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    The Kyoto Strategy for Aquaculture Development adopted in 1976 facilitated the transformation of aquaculture from a traditional to a science-based economic activity. It promoted technical cooperation among developing countries to expand aquaculture development. The UNEP Convention on Biological Diversity that came into effect in 1993 reflected the world community's commitment to manage biodiversity for the welfare of present and future generations The FAO Code of Conduct for Respon sible Fisheries promulgated in 1995 enshrined the principles of sustainability and responsibility in the practice of fisheries, aquaculture and trade in aquatic products. The Bangkok Declaration and Strategy adopted in 2000 articulated 17 strategic elements for aquaculture development. These could be broadly summarised as: (i) a responsible farmer is justifiably rewarded; (ii) costs and benefits are shared equitably; (iii) society benefits from the practice and products of aquacultur e; (iv) adequate, affordable and safe food is available and accessible to everyone; (v) the environment is conserved for the next generation, and (vi) the development of the sector is orderly. At the threshold of this millennium, in September 2000 in New York, the global community adopted the United Nations Millennium Declaration which set the eight Millennium Development Goals. The Paris Declaration adopted in March 2005, provides the guidelines for the correct targeting, effectiv e coordination and efficient management and utilization of external assistance. Gl o b a l C o n f e r e n c e o n Aq u a c u l t u r e 2 0 1 0 F a rmi n g t h e Wa t e r s fo r P e o p l e a n d F o o d 22-25 Sept ember 20 10 – Phuket , Thai l and 2 In the third World Food Summit on food security held in November 2009 in Rome, the leaders of nations pledged their renewed commitment to eradicate hunger at the earliest possible date. Towards the end of the first decade in Decemb er 2009, the world agreed, in Copenhagen, to meet with resolve and a common purpose the challenges of climate change. These global accords, with the Bangkok Declaration and Strategy as the core instrument for aquaculture development, shall continue to guide the development and management of aquaculture beyond 2010 through the first quarter of this century.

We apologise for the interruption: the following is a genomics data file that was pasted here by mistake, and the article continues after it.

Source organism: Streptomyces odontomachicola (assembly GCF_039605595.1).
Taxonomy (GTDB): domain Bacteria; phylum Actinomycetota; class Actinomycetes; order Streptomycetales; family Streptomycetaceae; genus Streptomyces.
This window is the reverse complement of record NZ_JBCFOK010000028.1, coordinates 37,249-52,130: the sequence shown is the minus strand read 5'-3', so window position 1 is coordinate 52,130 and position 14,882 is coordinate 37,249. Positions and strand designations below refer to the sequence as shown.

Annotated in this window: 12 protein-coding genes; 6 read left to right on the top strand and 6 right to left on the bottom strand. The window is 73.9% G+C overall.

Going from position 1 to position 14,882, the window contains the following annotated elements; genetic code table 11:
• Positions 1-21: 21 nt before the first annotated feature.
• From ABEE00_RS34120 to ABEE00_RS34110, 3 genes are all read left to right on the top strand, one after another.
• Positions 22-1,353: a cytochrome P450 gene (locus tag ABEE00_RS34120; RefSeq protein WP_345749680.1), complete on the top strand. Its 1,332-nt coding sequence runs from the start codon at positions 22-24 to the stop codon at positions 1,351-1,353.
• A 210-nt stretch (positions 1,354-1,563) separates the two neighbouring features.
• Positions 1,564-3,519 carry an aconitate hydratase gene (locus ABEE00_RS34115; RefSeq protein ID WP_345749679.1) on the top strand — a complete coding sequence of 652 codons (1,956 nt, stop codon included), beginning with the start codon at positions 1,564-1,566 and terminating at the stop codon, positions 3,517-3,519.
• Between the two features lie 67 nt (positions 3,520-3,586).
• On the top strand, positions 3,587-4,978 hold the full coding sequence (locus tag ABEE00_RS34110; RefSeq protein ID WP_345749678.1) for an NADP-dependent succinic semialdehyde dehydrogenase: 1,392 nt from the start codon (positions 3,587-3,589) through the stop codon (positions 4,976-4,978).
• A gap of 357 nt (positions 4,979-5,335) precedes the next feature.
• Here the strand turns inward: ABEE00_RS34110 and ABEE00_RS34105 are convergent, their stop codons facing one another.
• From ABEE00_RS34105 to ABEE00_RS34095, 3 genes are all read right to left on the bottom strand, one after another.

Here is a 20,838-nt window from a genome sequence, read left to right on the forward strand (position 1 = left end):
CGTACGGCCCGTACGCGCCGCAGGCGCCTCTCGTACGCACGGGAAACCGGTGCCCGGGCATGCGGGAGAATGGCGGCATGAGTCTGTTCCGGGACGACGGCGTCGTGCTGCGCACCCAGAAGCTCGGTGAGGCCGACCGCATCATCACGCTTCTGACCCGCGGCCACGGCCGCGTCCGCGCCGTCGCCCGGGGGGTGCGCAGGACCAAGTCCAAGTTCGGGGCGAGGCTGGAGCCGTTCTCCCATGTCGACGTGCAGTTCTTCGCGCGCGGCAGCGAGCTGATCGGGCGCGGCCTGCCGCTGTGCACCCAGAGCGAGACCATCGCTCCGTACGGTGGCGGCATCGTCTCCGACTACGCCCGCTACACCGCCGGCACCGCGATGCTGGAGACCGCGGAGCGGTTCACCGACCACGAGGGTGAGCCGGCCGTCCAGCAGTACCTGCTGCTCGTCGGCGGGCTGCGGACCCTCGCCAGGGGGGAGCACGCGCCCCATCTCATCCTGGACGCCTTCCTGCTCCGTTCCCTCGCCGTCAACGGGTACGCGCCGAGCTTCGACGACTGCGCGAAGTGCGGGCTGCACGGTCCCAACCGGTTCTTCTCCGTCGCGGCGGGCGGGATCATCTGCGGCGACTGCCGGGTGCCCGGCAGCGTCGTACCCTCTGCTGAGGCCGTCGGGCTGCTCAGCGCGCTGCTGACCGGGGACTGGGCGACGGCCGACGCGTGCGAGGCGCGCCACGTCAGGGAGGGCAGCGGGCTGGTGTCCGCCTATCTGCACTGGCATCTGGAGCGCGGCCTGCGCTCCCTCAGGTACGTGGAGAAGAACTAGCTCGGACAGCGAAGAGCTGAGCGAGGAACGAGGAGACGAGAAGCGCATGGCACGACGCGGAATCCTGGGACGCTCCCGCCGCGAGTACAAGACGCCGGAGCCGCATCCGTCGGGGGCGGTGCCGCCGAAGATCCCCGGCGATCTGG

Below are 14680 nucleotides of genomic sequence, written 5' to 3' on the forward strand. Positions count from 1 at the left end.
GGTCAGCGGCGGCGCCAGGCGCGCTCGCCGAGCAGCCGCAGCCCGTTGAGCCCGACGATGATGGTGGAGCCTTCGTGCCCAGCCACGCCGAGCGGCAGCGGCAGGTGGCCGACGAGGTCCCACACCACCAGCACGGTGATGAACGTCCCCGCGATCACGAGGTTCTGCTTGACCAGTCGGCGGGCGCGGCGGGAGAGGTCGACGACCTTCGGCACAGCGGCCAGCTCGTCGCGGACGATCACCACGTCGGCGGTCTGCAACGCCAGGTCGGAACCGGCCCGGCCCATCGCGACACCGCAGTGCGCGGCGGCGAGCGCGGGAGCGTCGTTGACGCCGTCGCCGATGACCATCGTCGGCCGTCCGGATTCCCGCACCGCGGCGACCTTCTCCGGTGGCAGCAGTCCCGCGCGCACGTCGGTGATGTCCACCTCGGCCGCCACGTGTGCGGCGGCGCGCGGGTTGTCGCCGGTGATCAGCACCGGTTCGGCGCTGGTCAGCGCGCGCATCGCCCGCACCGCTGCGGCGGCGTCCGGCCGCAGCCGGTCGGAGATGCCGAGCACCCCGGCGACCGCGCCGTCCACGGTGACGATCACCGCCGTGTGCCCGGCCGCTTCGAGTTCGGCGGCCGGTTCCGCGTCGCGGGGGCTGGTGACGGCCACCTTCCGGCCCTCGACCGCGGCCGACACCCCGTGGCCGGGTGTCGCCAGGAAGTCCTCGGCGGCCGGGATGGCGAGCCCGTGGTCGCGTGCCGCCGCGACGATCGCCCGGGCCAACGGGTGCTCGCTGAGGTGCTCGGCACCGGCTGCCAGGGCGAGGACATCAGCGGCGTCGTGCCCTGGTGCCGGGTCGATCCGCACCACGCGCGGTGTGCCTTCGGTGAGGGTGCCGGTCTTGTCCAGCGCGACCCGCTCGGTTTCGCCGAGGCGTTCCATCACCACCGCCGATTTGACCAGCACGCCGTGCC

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    Strengthening the Capacity of Pacific Island Countries to Monitor SDG Target 2.1 - TCP/SAP/3705 2022
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    The 2030 Agenda was adopted in September 2015 by the United Nations General Assembly, as a universal call to take action to end poverty, protect the planet, and ensure that by 2030 all people enjoy peace and prosperity It includes 17 Sustainable Development Goals ( to which United Nations member states committed to achieve A total of 231 global indicators were also adopted as part of the new SDG framework to help countries to measure the progress towards achieving these objectives However, many countries lack the capacity to collect and analyse statistical data in a systematic manner To assist them with this task, each indicator has been assigned a custodian agency, which is responsible for collecting data from national sources, providing story lines for the annual global SDG progress report, updating documentation and underlying methodologies, and building country capacities to produce and report on these indicators, among other mandates A total of six SDGs are under the custodianship of FAO, among which SDG 2 that aims at ending hunger by 2030.